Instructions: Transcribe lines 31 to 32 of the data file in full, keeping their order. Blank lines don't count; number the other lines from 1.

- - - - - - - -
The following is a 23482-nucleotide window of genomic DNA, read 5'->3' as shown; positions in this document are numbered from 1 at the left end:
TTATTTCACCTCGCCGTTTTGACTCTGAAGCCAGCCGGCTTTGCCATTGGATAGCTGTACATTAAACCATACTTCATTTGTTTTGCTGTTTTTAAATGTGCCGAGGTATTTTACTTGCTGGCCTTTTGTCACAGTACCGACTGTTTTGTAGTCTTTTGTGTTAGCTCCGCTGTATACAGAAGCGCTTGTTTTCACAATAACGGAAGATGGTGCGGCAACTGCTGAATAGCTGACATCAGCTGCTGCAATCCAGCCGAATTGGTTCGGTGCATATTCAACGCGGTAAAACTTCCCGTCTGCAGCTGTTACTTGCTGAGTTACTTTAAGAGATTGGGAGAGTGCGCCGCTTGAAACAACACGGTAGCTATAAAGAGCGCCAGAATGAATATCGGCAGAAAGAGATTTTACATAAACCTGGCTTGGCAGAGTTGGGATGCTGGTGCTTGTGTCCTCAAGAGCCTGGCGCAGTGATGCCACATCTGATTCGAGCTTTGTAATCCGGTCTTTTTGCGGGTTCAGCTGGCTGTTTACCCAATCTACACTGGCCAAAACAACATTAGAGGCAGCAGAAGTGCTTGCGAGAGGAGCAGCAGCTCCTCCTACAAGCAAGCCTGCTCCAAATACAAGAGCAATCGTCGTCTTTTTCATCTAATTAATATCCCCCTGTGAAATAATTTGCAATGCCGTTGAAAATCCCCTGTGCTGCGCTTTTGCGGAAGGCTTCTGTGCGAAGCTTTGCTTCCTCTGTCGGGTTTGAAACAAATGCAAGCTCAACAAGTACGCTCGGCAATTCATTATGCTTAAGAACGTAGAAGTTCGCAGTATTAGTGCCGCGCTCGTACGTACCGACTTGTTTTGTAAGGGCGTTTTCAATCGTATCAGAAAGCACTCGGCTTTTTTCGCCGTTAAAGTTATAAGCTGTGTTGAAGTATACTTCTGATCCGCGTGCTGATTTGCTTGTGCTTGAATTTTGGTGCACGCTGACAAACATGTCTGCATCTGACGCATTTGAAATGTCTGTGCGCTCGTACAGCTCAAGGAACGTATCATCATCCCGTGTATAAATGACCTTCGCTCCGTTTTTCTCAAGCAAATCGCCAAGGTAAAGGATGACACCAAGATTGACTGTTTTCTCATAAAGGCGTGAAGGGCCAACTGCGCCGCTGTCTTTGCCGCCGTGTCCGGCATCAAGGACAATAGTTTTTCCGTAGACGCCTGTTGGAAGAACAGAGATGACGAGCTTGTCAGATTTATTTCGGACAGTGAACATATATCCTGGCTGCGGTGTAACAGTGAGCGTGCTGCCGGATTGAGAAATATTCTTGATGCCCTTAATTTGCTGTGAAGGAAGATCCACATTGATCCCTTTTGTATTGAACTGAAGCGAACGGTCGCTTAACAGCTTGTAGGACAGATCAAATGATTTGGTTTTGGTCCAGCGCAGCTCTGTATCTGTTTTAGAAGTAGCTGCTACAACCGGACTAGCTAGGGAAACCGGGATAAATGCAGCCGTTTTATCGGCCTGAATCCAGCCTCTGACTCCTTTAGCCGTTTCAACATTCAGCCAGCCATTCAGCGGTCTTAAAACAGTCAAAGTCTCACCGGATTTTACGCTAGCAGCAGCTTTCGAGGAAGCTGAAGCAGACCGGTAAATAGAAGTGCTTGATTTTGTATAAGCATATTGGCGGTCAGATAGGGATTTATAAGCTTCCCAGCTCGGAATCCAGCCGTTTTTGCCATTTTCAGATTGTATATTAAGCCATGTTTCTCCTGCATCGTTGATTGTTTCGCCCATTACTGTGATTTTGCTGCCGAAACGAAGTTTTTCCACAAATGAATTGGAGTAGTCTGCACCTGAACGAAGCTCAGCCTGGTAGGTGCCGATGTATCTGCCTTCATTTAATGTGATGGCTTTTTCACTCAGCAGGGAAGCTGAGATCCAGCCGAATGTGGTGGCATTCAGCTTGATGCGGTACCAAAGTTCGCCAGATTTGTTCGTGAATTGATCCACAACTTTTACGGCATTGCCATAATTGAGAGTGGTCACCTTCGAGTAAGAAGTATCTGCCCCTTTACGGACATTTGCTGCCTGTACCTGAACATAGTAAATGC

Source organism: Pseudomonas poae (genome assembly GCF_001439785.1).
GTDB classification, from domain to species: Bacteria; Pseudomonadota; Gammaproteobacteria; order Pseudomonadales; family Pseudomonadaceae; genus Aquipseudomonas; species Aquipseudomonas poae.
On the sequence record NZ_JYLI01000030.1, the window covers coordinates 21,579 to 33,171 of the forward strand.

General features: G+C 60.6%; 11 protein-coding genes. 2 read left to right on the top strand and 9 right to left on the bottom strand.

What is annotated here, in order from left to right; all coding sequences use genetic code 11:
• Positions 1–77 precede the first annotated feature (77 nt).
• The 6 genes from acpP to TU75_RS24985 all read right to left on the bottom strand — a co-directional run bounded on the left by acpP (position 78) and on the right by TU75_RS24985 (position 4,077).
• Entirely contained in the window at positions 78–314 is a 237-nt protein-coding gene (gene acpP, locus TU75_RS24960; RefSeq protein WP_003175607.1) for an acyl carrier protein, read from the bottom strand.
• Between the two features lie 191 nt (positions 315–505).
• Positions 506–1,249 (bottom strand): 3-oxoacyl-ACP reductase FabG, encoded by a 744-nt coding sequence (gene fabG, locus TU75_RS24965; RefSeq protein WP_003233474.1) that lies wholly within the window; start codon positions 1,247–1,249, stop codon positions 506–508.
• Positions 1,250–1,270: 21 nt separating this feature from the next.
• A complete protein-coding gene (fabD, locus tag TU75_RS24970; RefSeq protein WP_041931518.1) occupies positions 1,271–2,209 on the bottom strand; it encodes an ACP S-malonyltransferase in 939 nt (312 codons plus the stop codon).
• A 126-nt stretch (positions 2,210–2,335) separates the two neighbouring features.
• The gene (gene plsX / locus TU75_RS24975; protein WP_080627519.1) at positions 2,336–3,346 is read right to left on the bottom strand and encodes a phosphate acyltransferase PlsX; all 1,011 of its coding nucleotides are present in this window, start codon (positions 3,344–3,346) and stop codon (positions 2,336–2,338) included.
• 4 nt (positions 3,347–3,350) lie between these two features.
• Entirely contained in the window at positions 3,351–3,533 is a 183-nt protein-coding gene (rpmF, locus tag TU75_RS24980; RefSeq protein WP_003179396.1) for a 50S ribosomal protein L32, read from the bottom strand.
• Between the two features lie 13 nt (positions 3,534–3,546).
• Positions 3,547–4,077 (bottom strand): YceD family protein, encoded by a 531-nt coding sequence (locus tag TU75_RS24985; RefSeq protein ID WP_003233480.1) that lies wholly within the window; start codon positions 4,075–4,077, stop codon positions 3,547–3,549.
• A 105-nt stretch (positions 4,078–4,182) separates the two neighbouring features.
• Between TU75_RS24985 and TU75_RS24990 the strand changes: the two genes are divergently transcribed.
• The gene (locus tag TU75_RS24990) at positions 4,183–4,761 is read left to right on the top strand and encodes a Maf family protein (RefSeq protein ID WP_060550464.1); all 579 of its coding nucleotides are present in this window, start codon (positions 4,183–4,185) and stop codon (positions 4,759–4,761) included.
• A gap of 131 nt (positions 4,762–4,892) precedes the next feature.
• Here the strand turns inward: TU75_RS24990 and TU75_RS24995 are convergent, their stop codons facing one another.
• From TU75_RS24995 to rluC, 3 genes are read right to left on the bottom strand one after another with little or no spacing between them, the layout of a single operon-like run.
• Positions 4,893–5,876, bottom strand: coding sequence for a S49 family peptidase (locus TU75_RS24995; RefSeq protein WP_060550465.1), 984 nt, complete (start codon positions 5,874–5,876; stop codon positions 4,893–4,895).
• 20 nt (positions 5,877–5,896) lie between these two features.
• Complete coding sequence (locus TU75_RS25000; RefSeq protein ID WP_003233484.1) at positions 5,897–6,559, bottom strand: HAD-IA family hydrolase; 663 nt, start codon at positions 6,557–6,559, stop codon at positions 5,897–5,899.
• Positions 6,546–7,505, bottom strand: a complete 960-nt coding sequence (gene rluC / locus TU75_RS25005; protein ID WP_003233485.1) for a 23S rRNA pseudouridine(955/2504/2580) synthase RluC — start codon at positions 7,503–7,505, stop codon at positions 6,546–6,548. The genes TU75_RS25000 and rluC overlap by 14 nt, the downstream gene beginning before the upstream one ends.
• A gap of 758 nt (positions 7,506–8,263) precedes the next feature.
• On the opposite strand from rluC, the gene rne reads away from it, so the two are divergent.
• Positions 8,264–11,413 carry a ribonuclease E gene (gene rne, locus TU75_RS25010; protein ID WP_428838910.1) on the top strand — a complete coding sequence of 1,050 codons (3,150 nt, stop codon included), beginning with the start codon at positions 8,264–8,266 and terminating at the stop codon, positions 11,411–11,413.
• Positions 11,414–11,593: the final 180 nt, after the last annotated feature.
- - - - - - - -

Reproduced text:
• A gap of 758 nt (positions 7,506–8,263) precedes the next feature.
• On the opposite strand from rluC, the gene rne reads away from it, so the two are divergent.